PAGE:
Worldwide, rates of malaria are falling. Here in Kakumbi, they are rising. In May 2014, 870 patients had a positive blood film or rapid test for malaria, twice the figure for May 2013. We did not treat anyone for malaria “on clinical grounds”. These are proven cases. The health centre serves a population of just over ten thousand people, although some people from further afield might come to the clinic because there is a doctor based here.

"You can't have malaria, you are too happy." "Oh yes, doc, I can't stop smiling even when I'm ill."
“You can’t have malaria, you are too happy.” “Oh yes, doc, I can’t stop smiling even when I’m ill.”

There is a quick’n’easy test, known as RDT (rapid diagnostic test) which costs a few pounds. It uses a fingerprick sample of blood and gives a result in about five minutes. It can detect parasite rates of 100,000 per millilitre. We were only issued with 600 tests, however. Over 1,400 patients needed testing.

The traditional way to confirm malaria is to make a “thick film” of blood on a glass slide, dry it to fix it, stain it with Giemsa for 12 minutes, dry it again and look at it down the microscope with an oil emersion lens. It is more complex and time consuming than an RDT, and requires a skilled microscopist, but it can detect lower levels of parasitaemia, down to 50,000 per millilitre.

We referred three children with malaria to the district hospital as they were extremely ill. One with severe anaemia died in heart failure on arrival. The other two were HIV positive and had cerebral malaria, with convulsions which were impossible to control. I am still waiting for feedback on these two. The friendly doctor at Kamoto Hospital sends me a text whenever any of my patients die.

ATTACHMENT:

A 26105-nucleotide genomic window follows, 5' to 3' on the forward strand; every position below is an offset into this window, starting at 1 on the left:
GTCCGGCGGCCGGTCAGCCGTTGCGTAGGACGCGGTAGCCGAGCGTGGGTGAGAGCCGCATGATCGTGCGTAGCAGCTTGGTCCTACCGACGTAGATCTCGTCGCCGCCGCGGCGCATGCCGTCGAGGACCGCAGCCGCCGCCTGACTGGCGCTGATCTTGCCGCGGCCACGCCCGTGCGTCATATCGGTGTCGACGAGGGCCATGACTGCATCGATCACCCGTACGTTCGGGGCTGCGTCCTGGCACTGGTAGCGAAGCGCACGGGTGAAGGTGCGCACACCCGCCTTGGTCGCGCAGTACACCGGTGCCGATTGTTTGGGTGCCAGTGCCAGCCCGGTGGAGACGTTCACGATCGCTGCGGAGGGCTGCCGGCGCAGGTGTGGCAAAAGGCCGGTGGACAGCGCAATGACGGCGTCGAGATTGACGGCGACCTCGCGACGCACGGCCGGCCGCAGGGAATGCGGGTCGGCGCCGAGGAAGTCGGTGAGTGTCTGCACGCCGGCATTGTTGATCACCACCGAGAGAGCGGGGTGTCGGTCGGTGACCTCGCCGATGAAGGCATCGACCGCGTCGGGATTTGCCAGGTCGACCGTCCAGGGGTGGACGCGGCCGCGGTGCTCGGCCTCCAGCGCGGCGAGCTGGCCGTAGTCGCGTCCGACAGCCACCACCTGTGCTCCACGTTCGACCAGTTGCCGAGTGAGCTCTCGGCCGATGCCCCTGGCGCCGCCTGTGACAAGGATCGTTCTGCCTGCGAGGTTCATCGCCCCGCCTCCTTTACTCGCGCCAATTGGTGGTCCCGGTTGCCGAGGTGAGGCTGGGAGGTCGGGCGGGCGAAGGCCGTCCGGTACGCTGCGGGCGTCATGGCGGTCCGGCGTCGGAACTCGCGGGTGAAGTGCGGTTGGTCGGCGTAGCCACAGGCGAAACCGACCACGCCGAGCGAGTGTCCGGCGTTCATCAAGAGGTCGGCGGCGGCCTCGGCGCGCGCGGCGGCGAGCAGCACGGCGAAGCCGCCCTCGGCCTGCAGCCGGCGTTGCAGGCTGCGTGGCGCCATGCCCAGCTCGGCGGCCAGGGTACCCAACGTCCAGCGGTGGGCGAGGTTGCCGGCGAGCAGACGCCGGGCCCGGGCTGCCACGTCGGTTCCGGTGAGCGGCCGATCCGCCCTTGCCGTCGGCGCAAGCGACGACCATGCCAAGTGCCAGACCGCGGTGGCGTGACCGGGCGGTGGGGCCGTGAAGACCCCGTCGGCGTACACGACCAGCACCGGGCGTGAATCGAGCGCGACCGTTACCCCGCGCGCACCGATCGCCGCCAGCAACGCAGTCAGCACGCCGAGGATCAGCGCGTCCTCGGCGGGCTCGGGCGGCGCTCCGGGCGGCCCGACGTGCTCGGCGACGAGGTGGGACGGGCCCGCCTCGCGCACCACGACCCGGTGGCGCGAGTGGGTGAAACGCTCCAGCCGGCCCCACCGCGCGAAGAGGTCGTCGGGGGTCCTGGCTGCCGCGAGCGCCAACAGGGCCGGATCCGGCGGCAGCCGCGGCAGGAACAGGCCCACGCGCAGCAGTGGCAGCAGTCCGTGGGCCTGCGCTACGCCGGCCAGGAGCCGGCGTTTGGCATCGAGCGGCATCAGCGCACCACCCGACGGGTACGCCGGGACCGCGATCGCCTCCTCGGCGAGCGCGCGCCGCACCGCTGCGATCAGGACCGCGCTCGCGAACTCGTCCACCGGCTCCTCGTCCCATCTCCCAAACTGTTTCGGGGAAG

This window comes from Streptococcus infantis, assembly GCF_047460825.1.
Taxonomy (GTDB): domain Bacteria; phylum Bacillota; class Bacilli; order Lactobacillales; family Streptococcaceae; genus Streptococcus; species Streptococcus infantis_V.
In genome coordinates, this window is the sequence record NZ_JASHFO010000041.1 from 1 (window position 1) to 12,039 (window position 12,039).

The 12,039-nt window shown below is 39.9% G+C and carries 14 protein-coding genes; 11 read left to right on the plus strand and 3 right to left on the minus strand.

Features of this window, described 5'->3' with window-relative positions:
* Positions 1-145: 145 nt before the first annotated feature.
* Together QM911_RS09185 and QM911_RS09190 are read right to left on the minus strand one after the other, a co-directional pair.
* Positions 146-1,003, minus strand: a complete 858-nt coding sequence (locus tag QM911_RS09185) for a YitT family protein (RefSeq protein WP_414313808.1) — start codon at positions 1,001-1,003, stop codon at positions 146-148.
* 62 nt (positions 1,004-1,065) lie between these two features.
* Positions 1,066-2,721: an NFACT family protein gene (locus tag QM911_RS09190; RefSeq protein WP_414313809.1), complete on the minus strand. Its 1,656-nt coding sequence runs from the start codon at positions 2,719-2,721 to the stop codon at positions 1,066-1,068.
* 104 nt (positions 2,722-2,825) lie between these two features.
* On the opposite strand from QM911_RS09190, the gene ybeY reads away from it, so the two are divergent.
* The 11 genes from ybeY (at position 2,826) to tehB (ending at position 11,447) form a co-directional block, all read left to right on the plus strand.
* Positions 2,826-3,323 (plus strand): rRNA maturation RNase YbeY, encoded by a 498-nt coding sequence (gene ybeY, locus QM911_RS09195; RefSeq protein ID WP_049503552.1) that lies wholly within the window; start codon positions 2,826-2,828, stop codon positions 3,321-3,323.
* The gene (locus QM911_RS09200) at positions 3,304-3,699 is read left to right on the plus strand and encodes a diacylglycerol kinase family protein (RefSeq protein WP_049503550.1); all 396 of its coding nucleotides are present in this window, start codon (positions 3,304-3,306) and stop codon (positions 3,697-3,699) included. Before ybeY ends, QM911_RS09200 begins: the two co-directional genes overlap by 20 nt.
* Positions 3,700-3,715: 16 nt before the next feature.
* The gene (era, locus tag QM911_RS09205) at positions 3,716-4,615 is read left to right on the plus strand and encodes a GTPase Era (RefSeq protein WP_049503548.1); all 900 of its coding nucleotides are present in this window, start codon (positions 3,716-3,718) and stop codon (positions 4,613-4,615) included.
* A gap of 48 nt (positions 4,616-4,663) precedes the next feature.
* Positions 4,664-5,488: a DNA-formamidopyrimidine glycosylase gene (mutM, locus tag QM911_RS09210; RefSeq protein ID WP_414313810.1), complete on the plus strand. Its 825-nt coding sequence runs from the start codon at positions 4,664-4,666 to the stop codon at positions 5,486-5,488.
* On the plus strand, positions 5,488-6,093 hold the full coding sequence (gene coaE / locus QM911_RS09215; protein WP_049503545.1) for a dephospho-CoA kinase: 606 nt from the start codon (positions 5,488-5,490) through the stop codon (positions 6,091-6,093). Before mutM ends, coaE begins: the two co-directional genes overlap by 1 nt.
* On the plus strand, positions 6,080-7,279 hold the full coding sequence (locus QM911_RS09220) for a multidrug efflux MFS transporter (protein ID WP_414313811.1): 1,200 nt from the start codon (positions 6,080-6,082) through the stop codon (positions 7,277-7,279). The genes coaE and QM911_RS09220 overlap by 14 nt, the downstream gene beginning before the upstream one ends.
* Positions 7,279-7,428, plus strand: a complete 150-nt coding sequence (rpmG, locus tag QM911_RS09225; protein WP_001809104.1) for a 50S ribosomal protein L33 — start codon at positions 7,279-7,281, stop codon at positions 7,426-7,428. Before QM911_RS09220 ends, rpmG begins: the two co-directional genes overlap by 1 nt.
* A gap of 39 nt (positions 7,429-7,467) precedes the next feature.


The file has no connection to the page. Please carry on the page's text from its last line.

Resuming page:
There is a saying in medicine, “common things are common”. It may sound trite, but it is important to realise that rare presentations of common diseases are more likely to occur than rare diseases. In the past week, we have had a patient with hemiparesis (one side of the body is weak), another so stuporose that they were unable to speak, and a lady with panic/hyperventilation syndrome, who all got better when their malaria was treated.

With malaria being so rife, I have to be constantly aware of the possibility that the patient might have another disease as well. My “pattern recognition” skills allow me to make quick diagnoses. I have a typical GP’s sixth sense that “something isn’t right” which rescues me from missing other diseases. When lab facilities are primitive, you need to cover all the angles when devising management plans. This isn’t treating something “just in case”; it is a skilled risk assessment mixed with damage limitation.

So I find myself taking hundreds of decisions a day, based on my tolerance for uncertainty. When I come home to the lodge, I sometimes sit and stare out over the dried out lagoon. I am not consciously thinking of anything. I am just being quiet and tranquil. Then the waiter requests what I would like in my lunchtime sandwich and I can’t decide. “What would you have?” I ask him.

By Dr Alfred Prunesquallor

Maverick doctor with 40 years experience, I reduced my NHS commitment in 2013. I am now enjoying being free lance, working where I am needed overseas. Now I am working in the UK helping with the current coronavirus pandemic.

1 comment

  1. Your brain is your asset Ian: wonderful that it gets a true rest. People used to say I never stopped, but I did just like you: the ease of nothingness is healing the frantic race the brain has made in the marathon of the day! The fitness program is kept up.

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